Swiss researchers identify new dangers of modern cocaine.
- Cocaine cut with anti-worming adulterant levamisole may cause brain damage.
- Levamisole can thin out the prefrontal cortex and affect cognitive skills.
- Government health programs should encourage testing of cocaine for purity.
A little goes a long way.
- A recent study from the Department of Health and Human Services found that 80 percent of Americans don't exercise enough.
- Small breaks from work add up, causing experts to recommend short doses of movement rather than waiting to do longer workouts.
- Rethinking what exercise is can help you frame how you move throughout your day.
Civil discourse has fallen to an all time low.
The question that the American populace needs to ask itself now is: how do we fix it?
Discursive fundamentals need to be taught to preserve free expression
In their findings the authors state:
upholding First Amendment ideals.
Talking politics at Thanksgiving dinner
- Progressive Activists: younger, highly engaged, secular, cosmopolitan, angry.
- Traditional Liberals: older, retired, open to compromise, rational, cautious.
- Passive Liberals: unhappy, insecure, distrustful, disillusioned.
- Politically Disengaged: young, low income, distrustful, detached, patriotic, conspiratorial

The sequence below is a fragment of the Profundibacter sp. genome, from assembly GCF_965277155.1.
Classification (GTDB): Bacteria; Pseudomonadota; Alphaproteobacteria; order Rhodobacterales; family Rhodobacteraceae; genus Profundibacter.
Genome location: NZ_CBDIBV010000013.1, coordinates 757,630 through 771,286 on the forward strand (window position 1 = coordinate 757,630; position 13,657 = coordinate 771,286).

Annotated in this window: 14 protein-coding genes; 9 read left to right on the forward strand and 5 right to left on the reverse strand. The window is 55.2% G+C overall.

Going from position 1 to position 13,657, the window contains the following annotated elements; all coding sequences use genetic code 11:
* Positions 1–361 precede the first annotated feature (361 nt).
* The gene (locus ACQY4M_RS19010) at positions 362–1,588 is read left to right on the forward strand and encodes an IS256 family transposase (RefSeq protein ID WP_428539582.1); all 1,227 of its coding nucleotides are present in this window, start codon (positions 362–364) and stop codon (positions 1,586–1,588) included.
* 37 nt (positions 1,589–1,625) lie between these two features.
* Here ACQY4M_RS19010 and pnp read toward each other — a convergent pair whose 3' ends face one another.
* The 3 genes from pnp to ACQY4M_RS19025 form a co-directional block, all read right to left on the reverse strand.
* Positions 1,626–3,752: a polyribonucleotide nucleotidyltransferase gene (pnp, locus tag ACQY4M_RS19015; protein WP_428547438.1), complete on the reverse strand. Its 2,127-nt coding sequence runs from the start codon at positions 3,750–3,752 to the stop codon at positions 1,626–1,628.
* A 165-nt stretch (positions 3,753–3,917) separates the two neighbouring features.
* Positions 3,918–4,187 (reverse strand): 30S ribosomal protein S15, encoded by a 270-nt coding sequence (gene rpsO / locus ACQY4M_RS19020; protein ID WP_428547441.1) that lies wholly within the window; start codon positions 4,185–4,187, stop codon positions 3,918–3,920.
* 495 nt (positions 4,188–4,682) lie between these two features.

- Moderates: engaged, civic-minded, middle-of-the-road, pessimistic, Protestant.
- Traditional Conservatives: religious, middle class, patriotic, moralistic.
- Devoted Conservatives: white, retired, highly engaged, uncompromising,
It's interesting to note the authors found that:
"Tribe membership shows strong reliability in predicting views across different political topics."
Here are some statistics on differing viewpoints according to political party:
- 51% of staunch liberals say it's "morally acceptable" to punch Nazis.
- 53% of Republicans favor stripping U.S. citizenship from people who burn the American flag.
- 65% of Republicans say NFL players should be fired if they refuse to stand for the anthem.
- 58% of Democrats say employers should punish employees for offensive Facebook posts.
- 47% of Republicans favor bans on building new mosques.
Here are some guidelines for civic discourse that might come in handy:
- Practice inclusion and listen to who you're speaking to.
Civic discourse in the divisive age
dangerously tribal, fueled by a culture of outrage and taking offense. For the combatants,
the other side can no longer be tolerated, and no price is too high to defeat them.
These tensions are poisoning personal relationships, consuming our politics and
putting our democracy in peril.
Once a country has become tribalized, debates about contested issues from
immigration and trade to economic management, climate change and national security,
become shaped by larger tribal identities. Policy debate gives way to tribal conflicts.
Polarization and tribalism are self-reinforcing and will likely continue to accelerate.
The work of rebuilding our fragmented society needs to start now. It extends from
re-connecting people across the lines of division in local communities all the way to
building a renewed sense of national identity: a bigger story of us."